$x k + 1 = P C i k x k ( or P C k i k x k ) .$
Because (4) only involves one projection, the SPM is simpler than the SOP-type algorithms.
The main purpose of this paper is to propose a new method, which is called the combination projection method (CPM), for solving the convex feasibility problem of finding some
$x * ∈ C : = ∩ i = 1 m { x ∈ H | c i ( x ) ≤ 0 } ,$
where m is a positive integer and ${ c i } i = 1 m$ are convex functions defined as $H$. The key of the CPM is that for the current iterate $x k$, the CPM firstly constructs a new level set $H k$ through a convex combination of some of ${ c i } i = 1 m$, and then updates the new iterate $x k + 1$ by using the projection $P H k$. The simplicity and ease of implementation are two of the advantages of our method since only one projection is used in each iteration and the projections are easy to calculate. To make the CPM easily implementable, we also introduce the combination relaxation projection method (CRPM), which involves projection onto half-spaces. The weak convergence theorems are proved and the numerical results show the advantages of our methods. In fact, the methods in this paper can be easily extended to solve other nonlinear problems, for example, the SFP and the VIP.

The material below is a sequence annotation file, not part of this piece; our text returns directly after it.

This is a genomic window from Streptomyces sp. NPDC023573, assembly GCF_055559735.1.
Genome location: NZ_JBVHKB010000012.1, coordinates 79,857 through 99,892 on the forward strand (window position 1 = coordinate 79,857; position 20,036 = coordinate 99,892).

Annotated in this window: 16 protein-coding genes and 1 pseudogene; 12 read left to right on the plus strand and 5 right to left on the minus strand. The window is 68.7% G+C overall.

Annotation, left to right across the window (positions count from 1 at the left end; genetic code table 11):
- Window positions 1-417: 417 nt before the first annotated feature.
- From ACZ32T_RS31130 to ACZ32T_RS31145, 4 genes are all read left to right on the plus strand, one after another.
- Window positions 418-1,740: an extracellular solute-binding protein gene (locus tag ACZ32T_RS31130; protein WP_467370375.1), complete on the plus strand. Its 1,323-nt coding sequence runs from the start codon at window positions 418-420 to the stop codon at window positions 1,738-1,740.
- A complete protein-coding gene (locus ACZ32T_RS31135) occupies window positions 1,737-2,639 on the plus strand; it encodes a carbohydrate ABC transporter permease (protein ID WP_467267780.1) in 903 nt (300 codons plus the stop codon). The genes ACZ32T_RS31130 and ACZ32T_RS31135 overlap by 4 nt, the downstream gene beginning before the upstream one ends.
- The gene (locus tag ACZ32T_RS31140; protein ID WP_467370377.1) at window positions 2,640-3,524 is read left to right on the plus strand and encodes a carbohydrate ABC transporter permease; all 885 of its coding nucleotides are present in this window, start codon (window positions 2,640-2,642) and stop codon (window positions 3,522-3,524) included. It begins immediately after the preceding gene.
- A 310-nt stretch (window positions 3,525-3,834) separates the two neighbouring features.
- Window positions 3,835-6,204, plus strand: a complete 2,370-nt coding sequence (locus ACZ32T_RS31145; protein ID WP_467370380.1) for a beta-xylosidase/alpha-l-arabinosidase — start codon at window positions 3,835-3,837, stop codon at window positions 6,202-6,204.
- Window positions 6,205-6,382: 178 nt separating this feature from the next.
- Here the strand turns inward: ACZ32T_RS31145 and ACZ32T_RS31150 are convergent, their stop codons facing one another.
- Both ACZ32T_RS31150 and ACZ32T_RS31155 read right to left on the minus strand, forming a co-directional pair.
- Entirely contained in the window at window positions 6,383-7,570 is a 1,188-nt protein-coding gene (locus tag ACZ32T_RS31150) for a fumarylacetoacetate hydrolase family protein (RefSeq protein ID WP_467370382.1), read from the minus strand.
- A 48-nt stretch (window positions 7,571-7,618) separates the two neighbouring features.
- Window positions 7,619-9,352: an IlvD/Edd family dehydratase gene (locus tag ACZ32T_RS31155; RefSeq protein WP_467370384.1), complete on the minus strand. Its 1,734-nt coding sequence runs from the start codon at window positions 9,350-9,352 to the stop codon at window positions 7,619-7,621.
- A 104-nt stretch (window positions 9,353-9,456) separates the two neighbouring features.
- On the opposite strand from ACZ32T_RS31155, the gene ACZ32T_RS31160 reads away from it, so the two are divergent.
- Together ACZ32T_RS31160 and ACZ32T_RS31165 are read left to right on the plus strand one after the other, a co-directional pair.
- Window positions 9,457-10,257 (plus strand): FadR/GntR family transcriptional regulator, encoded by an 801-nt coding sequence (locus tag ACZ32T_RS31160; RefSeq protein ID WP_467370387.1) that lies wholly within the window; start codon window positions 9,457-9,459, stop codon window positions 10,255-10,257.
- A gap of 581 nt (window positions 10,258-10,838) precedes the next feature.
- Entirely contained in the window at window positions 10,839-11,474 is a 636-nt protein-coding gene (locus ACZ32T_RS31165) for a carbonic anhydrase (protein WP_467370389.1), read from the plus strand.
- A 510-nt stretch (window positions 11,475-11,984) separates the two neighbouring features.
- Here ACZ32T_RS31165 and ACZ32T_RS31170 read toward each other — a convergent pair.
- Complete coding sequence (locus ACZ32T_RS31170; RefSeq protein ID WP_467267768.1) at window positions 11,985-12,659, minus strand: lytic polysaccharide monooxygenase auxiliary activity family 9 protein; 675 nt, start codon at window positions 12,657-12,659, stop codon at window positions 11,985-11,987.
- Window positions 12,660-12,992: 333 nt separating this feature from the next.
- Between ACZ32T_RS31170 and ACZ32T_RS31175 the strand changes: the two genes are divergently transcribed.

## 2. Preliminaries

Let $H$ be a real Hilbert space and $T : H → H$ be a mapping. Recall that
• T is nonexpansive if $∥ T x − T y ∥ ≤ ∥ x − y ∥$ for all $x , y ∈ H .$
• T is firmly nonexpansive if $∥ T x − T y ∥ 2 ≤ ∥ x − y ∥ 2 − ∥ ( I − T ) x − ( I − T ) y ∥ 2$ for all $x , y ∈ H$.
• $T : H → H$ is an averaged mapping if there exists some $α ∈ ( 0 , 1 )$ and nonexpansive mapping $V : H → H$ such that $T = ( 1 − α ) I + α V$; in this case, T is also said to be $α$-averaged.
• T is inverse strongly monotone (ISM) if there exists some $ν > 0$ such that
$〈 T x − T y , x − y 〉 ≥ ν ∥ T x − T y ∥ 2 , x , y ∈ H .$
In this case, we say that T is $ν$-ISM.
Lemma 1
([31]). For a mapping $T : H → H$, the following are equivalent:
(i)
T is $1 2$-averaged;
(ii)
T is 1-ISM;
(iii)
T is firmly nonexpansive;
(iv)
$I − T$ is firmly nonexpansive.
Recall that the projection onto a closed convex subset D of $H$ is defined by